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John Randall Hofley

John Hofley knows that education can change lives.

“Education is about transformation,” says Hofley, who has witnessed generations of students grow, change, and take on productive roles in their communities. He also knows it to be true in his own life.

The son of working class parents, Hofley was the first of his family to attend university—neither his parents nor his siblings pursued an education past the highschool level. “But I had wonderful teachers in high school who had a positive influence on me, they encouraged me to go on to University,” recalls Hofley, who graduated from The University of Winnipeg (then United College) in 1960 with a double major in English and Philosophy. He went on to complete both a master’s degree and a PhD in Sociology, and began his career at UWinnipeg in 1971.

In addition to teaching Sociology, Hofley served in a number of administrative posts, culminating in a term as Dean of Arts and Science. But no matter what his role, Hofley has strived to live out the University’s mandate of both excellence and access.

Hofley has been the champion of student access on a variety of fronts, instituting groundbreaking policies including the forgiveness clause, providing students who experience a rocky transition to University with a clean slate on their academic record following a five-year break in their studies. He also launched “Conditional Status,” under which students who underperform in highschool may enter University despite marginal grades. “There are a lot of students who may not do well in highschool, but are very capable,” says Hofley. “They come to University and thrive—I’m very proud of that.”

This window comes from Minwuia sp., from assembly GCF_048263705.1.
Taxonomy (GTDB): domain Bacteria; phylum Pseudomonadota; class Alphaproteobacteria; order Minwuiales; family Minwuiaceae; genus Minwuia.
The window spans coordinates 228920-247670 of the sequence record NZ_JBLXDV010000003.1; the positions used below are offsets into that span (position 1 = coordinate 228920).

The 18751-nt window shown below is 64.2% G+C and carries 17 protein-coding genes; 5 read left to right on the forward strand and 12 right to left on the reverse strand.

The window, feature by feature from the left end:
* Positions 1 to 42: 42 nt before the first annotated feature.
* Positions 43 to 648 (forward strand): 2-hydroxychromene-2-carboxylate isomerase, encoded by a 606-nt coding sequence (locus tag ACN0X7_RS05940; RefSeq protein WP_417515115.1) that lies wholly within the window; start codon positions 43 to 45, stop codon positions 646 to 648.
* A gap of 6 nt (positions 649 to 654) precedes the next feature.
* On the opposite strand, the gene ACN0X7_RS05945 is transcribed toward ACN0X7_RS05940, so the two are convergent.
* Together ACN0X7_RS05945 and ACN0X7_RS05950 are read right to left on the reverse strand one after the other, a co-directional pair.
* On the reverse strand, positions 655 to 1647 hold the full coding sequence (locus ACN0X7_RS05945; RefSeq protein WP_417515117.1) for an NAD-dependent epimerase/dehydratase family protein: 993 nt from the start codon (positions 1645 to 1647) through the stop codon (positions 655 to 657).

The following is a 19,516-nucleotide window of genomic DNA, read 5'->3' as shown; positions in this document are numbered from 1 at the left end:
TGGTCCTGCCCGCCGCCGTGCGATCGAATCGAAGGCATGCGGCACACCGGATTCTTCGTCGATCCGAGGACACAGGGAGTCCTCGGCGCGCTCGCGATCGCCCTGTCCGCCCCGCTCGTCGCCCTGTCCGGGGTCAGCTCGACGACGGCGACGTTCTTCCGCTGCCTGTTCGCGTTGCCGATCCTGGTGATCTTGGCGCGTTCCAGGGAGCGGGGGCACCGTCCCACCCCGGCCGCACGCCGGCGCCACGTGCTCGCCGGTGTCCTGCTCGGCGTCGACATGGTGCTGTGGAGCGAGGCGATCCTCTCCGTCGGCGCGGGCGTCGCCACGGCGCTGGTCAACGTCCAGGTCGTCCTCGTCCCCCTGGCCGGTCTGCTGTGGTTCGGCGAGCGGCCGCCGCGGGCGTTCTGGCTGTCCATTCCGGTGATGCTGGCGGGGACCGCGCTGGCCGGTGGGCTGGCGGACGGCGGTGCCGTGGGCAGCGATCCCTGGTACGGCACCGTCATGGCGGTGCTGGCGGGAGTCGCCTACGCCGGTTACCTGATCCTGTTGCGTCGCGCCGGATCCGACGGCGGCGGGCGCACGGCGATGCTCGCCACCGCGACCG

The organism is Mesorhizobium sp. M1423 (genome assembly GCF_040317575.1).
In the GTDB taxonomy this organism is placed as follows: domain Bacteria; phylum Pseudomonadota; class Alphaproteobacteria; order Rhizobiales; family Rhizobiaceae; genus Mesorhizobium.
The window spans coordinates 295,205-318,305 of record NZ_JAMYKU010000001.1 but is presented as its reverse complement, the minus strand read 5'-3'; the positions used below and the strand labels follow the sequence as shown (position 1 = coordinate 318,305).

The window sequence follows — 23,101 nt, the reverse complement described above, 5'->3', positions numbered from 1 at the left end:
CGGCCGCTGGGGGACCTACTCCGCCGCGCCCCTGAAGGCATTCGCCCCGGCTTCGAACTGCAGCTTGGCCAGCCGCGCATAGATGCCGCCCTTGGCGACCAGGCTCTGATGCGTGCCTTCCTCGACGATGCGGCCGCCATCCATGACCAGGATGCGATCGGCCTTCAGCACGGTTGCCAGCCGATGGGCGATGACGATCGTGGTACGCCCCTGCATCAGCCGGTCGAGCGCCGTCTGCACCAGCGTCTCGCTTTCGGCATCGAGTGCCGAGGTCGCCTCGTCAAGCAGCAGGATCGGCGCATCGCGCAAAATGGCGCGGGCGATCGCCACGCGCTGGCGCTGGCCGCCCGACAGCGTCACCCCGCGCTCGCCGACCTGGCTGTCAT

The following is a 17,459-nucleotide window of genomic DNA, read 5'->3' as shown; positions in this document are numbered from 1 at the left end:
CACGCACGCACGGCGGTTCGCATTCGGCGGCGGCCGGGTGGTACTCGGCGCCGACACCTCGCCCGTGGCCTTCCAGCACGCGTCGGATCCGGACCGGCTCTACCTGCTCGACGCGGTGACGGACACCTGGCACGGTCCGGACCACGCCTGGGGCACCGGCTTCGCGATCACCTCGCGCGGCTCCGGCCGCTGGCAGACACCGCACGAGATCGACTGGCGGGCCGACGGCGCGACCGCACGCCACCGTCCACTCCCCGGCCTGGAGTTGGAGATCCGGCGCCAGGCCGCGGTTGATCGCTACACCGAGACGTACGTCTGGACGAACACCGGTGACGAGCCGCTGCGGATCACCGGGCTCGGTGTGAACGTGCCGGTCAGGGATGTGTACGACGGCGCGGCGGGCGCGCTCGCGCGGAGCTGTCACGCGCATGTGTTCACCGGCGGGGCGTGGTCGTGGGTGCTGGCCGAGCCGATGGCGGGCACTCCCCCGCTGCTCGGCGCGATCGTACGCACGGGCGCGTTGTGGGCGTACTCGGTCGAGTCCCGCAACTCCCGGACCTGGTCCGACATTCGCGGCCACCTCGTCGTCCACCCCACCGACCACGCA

Hofley has also been a supporter of the College and University Bound program (CUB) for more than a decade. CUB is a program designed to introduce students to postsecondary education who may never have considered it an option, whether for reasons of money, culture, or circumstance. “Last year, more than 75 per cent of those kids went on to postsecondary education,” reports Hofley.

He has also made significant contributions to the University on other fronts, including serving on The University of Winnipeg Faculty Association, President of the UWinnipeg Retirees Association, and member of the Pension Committee. Following his retirement, Hofley was asked to chair the Physics department, and later took over as coordinator of the Women’s Studies Program, of which he has long been a supporter. He continues to teach courses and participate in University affairs, and is a government appointee on the establishment of the University College of the North.

“After he retired, he did just as much or more than before,” says Neil Besner, Dean of Humanities. “John personifies devotion to the University and service in every imaginable sector.”